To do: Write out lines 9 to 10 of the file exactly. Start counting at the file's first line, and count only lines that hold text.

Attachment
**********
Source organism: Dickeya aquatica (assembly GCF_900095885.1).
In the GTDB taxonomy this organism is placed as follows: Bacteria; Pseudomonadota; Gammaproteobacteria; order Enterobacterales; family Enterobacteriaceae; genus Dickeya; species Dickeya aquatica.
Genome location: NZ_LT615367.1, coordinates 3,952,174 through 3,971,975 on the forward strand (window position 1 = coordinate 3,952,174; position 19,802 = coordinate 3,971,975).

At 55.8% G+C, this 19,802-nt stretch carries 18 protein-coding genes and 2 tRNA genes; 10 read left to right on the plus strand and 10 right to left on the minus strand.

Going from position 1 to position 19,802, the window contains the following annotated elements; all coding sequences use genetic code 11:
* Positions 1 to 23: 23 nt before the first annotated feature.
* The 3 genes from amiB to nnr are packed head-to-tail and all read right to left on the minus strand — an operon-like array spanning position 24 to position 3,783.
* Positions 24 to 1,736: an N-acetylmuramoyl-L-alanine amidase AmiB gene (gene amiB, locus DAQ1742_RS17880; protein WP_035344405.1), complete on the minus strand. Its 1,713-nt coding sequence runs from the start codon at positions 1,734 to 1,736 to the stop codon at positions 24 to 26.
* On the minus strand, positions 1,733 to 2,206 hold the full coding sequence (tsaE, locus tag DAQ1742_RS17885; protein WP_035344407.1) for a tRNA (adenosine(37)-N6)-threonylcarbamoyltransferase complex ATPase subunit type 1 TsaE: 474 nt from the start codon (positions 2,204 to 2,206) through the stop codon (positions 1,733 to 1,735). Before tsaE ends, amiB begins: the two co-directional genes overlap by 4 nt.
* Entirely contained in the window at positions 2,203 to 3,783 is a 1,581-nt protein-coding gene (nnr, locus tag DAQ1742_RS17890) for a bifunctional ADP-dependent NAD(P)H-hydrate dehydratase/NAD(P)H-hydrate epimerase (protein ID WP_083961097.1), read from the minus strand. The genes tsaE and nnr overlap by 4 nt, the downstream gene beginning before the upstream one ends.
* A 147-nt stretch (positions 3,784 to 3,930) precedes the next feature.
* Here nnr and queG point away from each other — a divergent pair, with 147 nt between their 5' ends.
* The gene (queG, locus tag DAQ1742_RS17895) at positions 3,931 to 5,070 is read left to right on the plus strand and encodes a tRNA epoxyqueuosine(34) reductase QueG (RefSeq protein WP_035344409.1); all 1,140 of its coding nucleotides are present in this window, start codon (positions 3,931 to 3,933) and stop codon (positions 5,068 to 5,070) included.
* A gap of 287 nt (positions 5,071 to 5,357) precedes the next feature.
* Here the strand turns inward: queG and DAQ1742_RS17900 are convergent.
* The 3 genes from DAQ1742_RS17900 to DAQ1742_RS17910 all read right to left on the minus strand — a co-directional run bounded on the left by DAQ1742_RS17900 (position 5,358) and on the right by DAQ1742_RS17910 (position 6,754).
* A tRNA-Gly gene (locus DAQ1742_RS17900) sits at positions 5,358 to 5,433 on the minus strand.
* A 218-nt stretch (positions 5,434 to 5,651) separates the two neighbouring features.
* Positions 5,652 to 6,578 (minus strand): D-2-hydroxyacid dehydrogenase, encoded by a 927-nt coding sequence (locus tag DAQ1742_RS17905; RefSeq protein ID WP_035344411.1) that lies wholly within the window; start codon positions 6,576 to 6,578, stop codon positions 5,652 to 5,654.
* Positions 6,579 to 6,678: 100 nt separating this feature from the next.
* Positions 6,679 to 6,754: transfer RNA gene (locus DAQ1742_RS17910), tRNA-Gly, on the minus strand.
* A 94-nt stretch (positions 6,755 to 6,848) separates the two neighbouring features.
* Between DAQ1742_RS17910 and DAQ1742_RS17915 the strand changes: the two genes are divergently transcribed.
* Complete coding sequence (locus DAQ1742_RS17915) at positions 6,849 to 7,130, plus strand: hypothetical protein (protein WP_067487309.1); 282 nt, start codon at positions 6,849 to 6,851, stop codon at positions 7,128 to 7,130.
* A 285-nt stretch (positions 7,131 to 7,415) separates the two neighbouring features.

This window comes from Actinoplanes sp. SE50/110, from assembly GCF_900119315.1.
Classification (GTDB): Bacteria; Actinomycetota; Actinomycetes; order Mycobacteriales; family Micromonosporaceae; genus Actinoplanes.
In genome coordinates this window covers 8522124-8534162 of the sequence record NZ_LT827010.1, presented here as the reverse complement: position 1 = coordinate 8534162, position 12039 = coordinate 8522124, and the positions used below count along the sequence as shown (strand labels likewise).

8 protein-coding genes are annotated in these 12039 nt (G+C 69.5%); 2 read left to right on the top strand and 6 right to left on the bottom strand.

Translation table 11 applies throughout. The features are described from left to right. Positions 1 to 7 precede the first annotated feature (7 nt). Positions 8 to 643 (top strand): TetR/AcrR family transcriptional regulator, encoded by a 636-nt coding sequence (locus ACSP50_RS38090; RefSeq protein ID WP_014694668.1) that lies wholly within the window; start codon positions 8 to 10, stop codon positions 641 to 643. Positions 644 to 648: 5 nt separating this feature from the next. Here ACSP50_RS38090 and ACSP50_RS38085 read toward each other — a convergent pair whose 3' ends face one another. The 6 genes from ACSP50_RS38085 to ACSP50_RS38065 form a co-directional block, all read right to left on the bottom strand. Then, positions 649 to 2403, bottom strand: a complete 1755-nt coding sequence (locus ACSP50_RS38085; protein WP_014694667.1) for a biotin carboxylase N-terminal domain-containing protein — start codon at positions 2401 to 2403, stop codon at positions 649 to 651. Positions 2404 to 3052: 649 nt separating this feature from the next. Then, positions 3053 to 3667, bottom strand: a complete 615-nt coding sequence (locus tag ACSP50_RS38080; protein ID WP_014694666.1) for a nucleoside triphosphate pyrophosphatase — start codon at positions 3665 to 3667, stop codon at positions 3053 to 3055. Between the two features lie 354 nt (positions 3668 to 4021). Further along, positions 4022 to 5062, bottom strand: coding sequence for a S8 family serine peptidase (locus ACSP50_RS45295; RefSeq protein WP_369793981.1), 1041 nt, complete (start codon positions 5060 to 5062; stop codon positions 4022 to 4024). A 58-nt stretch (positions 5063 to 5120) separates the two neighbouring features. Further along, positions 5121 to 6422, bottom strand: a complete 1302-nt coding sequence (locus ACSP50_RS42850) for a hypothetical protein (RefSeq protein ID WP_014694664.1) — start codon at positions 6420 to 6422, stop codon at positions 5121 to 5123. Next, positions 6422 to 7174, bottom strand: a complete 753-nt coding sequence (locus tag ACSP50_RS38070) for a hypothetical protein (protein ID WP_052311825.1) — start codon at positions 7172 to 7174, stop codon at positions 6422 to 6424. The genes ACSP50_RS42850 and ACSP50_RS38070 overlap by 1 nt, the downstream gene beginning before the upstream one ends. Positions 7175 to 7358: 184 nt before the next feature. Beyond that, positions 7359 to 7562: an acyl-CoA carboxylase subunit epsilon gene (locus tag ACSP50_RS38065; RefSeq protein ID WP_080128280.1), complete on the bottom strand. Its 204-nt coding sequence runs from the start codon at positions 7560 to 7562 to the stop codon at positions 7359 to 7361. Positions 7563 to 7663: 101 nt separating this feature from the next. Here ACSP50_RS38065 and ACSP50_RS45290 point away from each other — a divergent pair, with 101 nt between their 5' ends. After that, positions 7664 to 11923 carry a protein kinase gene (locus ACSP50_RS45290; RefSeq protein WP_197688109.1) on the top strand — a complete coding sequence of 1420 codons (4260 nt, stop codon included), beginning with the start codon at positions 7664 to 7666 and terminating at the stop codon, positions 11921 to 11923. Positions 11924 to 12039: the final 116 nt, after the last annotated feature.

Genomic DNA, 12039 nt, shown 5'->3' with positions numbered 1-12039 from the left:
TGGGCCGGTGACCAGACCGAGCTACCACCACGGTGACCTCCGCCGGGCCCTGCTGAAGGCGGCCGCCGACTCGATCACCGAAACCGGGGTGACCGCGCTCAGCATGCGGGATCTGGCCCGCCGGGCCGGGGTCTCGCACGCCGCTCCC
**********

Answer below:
* On the minus strand, positions 1,733 to 2,206 hold the full coding sequence (tsaE, locus tag DAQ1742_RS17885; protein WP_035344407.1) for a tRNA (adenosine(37)-N6)-threonylcarbamoyltransferase complex ATPase subunit type 1 TsaE: 474 nt from the start codon (positions 2,204 to 2,206) through the stop codon (positions 1,733 to 1,735). Before tsaE ends, amiB begins: the two co-directional genes overlap by 4 nt.
* Entirely contained in the window at positions 2,203 to 3,783 is a 1,581-nt protein-coding gene (nnr, locus tag DAQ1742_RS17890) for a bifunctional ADP-dependent NAD(P)H-hydrate dehydratase/NAD(P)H-hydrate epimerase (protein ID WP_083961097.1), read from the minus strand. The genes tsaE and nnr overlap by 4 nt, the downstream gene beginning before the upstream one ends.